The really interesting thing about this case is not just that the state troopers were so openly hostile to being recorded, or to anyone seeing what they were up to, but also that they appear to have had a very frank discussion inside the cruiser about how to punish somebody who was protesting them.

It’s surprising that we are still regularly hearing about incidents in which police are not respecting the constitutional right to record in public. But to hear police officers casually discussing the fabrication of criminal charges to retaliate against a protester is even more shocking. As Barrett put it to me, “It’s one of those things that on your darker days you may think happens all the time, but you never really thought there’d be a video recording of.”

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Police can get ugly. Keep em in check.

Shanta Kamath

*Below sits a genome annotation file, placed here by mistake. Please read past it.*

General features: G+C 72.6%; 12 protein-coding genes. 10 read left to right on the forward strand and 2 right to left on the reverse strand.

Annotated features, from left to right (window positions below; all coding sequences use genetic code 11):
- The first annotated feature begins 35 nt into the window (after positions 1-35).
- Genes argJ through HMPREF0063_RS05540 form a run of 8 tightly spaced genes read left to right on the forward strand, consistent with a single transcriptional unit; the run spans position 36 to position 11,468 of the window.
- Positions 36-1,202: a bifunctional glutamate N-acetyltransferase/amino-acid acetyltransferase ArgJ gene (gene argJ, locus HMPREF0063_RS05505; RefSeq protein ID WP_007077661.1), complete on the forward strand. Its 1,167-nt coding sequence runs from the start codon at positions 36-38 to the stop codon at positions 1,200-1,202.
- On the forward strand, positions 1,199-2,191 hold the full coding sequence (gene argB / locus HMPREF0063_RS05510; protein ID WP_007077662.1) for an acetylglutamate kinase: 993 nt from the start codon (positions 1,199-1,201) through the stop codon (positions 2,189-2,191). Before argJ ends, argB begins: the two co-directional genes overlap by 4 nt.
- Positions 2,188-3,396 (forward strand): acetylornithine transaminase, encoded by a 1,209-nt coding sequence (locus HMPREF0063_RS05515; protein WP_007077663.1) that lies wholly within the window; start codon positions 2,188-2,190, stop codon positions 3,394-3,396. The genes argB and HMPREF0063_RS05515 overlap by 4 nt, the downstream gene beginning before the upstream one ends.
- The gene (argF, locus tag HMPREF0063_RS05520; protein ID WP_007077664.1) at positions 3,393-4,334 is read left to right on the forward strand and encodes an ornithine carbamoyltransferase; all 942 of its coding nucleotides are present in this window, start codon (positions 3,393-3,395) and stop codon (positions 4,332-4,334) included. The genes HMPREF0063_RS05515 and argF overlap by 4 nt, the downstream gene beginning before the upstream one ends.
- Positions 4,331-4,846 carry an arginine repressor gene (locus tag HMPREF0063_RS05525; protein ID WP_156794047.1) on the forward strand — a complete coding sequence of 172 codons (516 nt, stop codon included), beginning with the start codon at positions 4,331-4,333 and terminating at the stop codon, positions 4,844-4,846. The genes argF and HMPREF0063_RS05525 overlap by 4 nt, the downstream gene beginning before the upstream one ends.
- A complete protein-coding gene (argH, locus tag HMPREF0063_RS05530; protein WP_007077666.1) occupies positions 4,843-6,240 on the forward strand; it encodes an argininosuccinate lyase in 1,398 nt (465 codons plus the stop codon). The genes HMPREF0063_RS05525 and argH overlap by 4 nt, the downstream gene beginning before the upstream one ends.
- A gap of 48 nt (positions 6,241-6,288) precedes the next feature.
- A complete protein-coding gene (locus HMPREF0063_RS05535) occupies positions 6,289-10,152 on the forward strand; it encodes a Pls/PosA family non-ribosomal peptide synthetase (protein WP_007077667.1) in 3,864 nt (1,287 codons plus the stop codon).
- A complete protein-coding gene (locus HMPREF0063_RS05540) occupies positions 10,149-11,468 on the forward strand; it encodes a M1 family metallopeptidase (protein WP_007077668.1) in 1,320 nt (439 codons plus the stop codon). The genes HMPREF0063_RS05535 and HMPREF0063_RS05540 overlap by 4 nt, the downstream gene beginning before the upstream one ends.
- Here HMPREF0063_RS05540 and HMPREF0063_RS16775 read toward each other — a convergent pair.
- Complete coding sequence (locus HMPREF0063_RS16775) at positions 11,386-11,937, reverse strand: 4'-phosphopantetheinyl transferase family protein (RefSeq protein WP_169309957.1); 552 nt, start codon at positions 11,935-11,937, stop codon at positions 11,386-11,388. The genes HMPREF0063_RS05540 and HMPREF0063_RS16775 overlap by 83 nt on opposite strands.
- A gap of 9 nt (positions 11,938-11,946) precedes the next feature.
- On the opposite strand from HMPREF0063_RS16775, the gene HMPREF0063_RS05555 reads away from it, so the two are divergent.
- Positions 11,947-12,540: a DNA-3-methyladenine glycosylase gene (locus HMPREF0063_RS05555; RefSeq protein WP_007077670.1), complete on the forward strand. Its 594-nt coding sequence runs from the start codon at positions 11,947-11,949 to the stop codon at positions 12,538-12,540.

Hey Anonymous-who-is-not-shocked and calls it "silly" to be shocked: If it is not shocking to you, it ought to be. Normalizing illegal and unconstitutional, criminal activity on the part of people whose job it is specifically to enforce compliance with the law is giving intentional wrong-doing the kind of pass that is placing the nation in peril of losing its chance at civil survival, and with us, possibly much of the world. If we are not willing to expect and insist in court on the enforcement of law -- constitutional law -- by law enforcement and the courts, all hope for U.S. civil government past the first two decades or less of the 21st century is lost. Do try to be shocked. See if you can't wake yourself up out of cynicism and numbness to feel the shock, the outrage and the insistence that there must be lawful due process and justice, that we expect it and insist on it, now, before it's too late.

Lorenz Freimann

The same situation occurs also in Poland - so bad cops are everywhere. I am suing them but not good result in courts - cops are covered by judges.


On the one hand I think DUI checkpoints are really important. How else do you deal preventatively with drunk driving? But after the violent and unwarranted breakups of Occupy groups all over the country, now is not the time to drop awareness that this is a constitutionally protected right. And what really sucks is that when police get sued, the taxpayers eat it. The big verdicts don't cost 'the city.' They cost us.